Knowing your consumer rights can help customers if something goes wrong with a purchase

Knowing your consumer rights can help customers if something goes wrong with a purchase

Knowing your consumer rights can help customers if something goes wrong with a purchase

3. Consumers get six years cover automatically 

Under the Consumer Rights Act 2015, it is stated that items must be of satisfactory quality, as described, fit for purpose and last a reasonable length of time.

If an item you have purchased it is not one of these things, you can use the Act to get the item repaired, replaced or refunded.

You will have six years to claim under these rights, however, a retailer could take money off any refunded costs for fair usage.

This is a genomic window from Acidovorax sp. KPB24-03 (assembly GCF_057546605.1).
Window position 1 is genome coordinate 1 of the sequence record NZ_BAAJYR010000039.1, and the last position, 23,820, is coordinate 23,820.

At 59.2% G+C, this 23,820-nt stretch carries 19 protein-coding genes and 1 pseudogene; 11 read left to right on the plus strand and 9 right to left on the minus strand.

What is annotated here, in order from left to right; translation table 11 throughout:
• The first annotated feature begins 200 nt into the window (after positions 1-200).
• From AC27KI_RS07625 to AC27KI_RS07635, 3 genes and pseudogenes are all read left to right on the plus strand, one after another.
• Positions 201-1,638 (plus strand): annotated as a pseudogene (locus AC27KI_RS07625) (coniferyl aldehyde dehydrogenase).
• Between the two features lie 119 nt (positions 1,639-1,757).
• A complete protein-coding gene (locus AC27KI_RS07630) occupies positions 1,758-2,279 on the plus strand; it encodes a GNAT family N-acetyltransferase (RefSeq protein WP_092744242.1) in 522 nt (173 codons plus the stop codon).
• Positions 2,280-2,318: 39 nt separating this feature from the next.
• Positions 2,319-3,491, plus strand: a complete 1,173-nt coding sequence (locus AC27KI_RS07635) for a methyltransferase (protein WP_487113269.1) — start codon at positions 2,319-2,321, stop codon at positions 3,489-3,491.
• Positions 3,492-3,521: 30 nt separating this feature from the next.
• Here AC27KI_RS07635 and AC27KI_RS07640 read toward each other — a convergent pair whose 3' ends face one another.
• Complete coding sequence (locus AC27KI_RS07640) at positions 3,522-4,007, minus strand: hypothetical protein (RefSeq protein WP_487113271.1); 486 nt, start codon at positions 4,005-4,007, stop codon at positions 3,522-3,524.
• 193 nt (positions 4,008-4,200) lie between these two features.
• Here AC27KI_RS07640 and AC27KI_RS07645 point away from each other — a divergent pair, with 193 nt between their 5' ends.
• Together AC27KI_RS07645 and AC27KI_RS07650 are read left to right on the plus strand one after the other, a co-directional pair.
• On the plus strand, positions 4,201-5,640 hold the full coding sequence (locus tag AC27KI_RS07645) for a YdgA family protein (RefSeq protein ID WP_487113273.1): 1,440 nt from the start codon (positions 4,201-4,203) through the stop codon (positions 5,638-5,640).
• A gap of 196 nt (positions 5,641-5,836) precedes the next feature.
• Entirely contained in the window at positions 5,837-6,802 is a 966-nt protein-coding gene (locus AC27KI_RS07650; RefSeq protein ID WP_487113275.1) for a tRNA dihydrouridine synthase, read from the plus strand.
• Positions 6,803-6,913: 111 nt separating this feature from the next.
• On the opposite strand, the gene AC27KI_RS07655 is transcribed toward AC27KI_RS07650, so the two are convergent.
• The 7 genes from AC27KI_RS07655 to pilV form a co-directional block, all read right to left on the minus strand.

After the first six months the onus is also on you to prove a fault was present at the time you took ownership of the goods. 

4. There is a 30 day deadline for customers to complain

In the first 30 days after purchase, you have the right to reject the goods. This means you can return an item which does not meet the criteria for a full refund.

After 30 days, you can still complain but you are not legally entitled to a full refund unless an attempt at a repair or replacement is unsuccessful.

In this scenario, they would also be unable to deduct any money off of the refund for fair usage.   

For digital downloads, where a repair of the original download is not possible, you should be given the chance to download it again.

If an issue develops after the first six months of purchase, the burden is on the consumer to prove that the product was faulty at the time the goods were delivered to you.